Why did you apply for .Amazon?
We’re excited about the opportunity for innovation that the new gTLDs have presented, and filed applications for many of our key company brands. For example, customer security could be significantly improved by customers knowing the URL ends with “.amazon”. We have been using "Amazon" as a trademark for 20 years all over the world with over 2400 registrations in 170 countries including Brazil and Peru. Amazon also owns almost 26,000 second-level domain names containing the AMAZON brand, including the domain names amazon.com, amazon.pe, and amazon.com.br (at which we have a live operating website for our customers in Brazil). In fact, neither Brazil nor Peru, the two objecting countries, have registered intellectual property rights in the term “amazon” and there is no basis in international law for either country to assert rights in the term “amazon.” So, we believe that based on the rules set by the ICANN community, and supported by international trademark law, our use of the .AMAZON gTLD should be allowed.
Did Amazon apply only for .BRAND TLDs?
No. We applied for 76 gTLDs, the vast majority of which are “generic” TLDs. As of today, we’ll be operating at least 52 gTLDs.
Why did Amazon apply for so many new gTLDs?
New gTLDs provide an opportunity for innovation. We’re looking forward to using our TLDs to surprise and delight our customers globally.
Did Amazon have any reason to think its .AMAZON applications wouldn’t succeed?
What has Amazon done to resolve this issue?
How can Amazon’s applications be legally justified?
How did those objecting justify their claims against your applications?
I’m confused. Did the IRP Panel decide unanimously in Amazon’s favor or split 2-1 in Amazon’s favor?
The IRP Panel unanimously agreed that (i) ICANN’s Board, acting through the NGPC, acted in a manner inconsistent with ICANN’s Bylaws; and (ii) ICANN’s Board should promptly re-evaluate the .AMAZON Applications and make an independent determination of whether there are “well-founded, merits-based public policy reasons” for denying the .AMAZON Applications. One Panelist, who ICANN appointed, agreed with the outcome, but disagreed with part of the reasoning so he submitted a concurring and partially dissenting opinion. (ICANN had appointed that Panelist to two other IRPs. Our IRP was the first one in which he found in favor of the gTLD applicant.)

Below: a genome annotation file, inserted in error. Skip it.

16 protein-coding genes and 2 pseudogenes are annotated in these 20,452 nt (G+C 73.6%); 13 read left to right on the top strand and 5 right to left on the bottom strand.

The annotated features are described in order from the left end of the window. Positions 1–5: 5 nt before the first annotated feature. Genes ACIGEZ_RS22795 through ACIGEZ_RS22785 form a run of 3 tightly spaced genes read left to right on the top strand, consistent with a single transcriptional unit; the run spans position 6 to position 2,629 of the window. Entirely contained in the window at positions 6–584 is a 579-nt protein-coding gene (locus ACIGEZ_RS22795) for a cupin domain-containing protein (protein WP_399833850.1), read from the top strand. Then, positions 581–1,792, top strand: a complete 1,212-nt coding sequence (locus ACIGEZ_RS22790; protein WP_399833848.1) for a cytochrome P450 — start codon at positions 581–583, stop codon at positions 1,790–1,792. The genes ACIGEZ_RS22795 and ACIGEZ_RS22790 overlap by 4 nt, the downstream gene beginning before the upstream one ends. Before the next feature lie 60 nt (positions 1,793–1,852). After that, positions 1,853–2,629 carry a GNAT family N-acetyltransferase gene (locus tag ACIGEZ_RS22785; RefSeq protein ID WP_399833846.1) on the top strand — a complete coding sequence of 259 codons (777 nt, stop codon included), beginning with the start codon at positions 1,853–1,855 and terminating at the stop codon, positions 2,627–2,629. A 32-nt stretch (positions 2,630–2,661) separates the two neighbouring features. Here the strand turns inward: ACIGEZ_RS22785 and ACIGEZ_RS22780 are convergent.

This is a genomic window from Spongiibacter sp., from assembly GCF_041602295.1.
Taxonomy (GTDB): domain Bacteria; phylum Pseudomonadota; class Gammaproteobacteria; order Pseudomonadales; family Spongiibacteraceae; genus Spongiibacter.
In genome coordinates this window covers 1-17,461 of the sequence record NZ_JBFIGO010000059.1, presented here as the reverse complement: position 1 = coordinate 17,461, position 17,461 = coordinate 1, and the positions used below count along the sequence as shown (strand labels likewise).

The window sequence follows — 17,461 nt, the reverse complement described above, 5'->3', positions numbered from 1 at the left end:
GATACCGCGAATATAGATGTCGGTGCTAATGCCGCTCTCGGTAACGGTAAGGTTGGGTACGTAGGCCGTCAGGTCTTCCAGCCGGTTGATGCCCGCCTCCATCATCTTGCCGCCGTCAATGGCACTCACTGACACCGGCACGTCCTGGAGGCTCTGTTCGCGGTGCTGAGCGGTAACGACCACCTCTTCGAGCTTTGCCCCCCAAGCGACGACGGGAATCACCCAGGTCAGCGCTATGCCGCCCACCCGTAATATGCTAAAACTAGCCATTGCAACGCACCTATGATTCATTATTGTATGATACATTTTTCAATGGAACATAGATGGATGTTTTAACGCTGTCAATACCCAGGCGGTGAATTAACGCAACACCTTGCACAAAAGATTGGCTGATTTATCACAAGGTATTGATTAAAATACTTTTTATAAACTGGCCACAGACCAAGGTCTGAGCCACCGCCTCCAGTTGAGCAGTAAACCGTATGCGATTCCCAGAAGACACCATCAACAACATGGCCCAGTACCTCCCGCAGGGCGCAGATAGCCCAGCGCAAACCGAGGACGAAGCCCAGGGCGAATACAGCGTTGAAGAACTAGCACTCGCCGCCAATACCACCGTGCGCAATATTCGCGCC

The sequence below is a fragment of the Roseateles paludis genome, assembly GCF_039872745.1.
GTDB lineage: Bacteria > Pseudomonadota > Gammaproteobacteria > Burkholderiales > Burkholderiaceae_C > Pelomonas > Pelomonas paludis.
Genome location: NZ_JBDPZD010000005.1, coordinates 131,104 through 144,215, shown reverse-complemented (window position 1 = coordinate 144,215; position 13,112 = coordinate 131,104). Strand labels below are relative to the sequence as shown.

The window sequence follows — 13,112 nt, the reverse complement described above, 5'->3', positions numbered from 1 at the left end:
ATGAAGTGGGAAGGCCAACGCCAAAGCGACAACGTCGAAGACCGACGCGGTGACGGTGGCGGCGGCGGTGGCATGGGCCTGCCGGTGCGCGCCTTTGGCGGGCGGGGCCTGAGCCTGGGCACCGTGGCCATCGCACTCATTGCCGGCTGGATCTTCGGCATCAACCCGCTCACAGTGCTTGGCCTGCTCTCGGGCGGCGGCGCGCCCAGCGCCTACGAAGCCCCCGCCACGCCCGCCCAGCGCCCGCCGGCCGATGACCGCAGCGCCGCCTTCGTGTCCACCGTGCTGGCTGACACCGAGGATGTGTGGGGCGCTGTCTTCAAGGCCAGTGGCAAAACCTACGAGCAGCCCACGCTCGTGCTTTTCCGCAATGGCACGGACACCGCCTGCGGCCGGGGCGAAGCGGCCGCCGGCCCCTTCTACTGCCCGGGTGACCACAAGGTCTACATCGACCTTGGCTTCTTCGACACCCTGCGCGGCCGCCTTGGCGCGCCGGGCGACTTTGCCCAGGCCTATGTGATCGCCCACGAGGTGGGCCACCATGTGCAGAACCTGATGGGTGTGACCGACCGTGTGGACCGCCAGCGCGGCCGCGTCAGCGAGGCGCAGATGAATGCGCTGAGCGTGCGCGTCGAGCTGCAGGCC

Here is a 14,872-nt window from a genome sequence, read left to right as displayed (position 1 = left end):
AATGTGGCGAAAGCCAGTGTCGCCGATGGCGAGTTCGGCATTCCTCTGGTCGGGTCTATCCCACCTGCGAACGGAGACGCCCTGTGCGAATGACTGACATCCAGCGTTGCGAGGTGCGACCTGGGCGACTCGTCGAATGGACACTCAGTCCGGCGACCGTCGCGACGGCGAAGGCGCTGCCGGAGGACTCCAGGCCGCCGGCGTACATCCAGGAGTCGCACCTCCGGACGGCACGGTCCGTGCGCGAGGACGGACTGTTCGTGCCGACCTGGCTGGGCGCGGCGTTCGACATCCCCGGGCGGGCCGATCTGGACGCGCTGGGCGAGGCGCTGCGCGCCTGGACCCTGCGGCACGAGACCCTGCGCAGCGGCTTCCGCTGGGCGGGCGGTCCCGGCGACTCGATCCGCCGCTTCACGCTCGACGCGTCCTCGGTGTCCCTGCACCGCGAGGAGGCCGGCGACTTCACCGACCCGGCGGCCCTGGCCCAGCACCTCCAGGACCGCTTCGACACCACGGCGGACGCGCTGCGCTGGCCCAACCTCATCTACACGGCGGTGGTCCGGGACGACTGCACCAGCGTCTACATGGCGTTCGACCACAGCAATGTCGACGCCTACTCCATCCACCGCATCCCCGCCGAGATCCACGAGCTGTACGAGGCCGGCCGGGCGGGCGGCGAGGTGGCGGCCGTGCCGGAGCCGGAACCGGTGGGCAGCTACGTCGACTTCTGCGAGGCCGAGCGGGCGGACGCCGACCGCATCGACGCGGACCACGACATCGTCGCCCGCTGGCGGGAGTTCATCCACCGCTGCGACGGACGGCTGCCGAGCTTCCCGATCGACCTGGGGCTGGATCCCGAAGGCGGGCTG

Why were all of the IRP Panelists US nationals?
IRP proceedings operate under the rules of the International Chamber of Commerce. Under those rules, Amazon and ICANN each selected a Panelist and those Panelists jointly selected the third Panelist, who became the Chair of the Panel. ICANN could have selected a non-US Panelist, and chose not to do so.
What are the implications for the multistakeholder approach if ICANN does not abide by its bylaws and the Applicant Guidebook?
What will Amazon do if the Board does not approve the .AMAZON Applications?
U.S. Statement on Geographic Names in Advance
of ICANN Durban Meeting
 Paris Convention of 1883, which is the basic building block for modern international intellectual property law.
 Madrid Agreement for the Repression of False or Deceptive Indications of Source on Goods of 1891, the Lisbon Agreement on the Protection of Appellations of Origin, and TRIPS.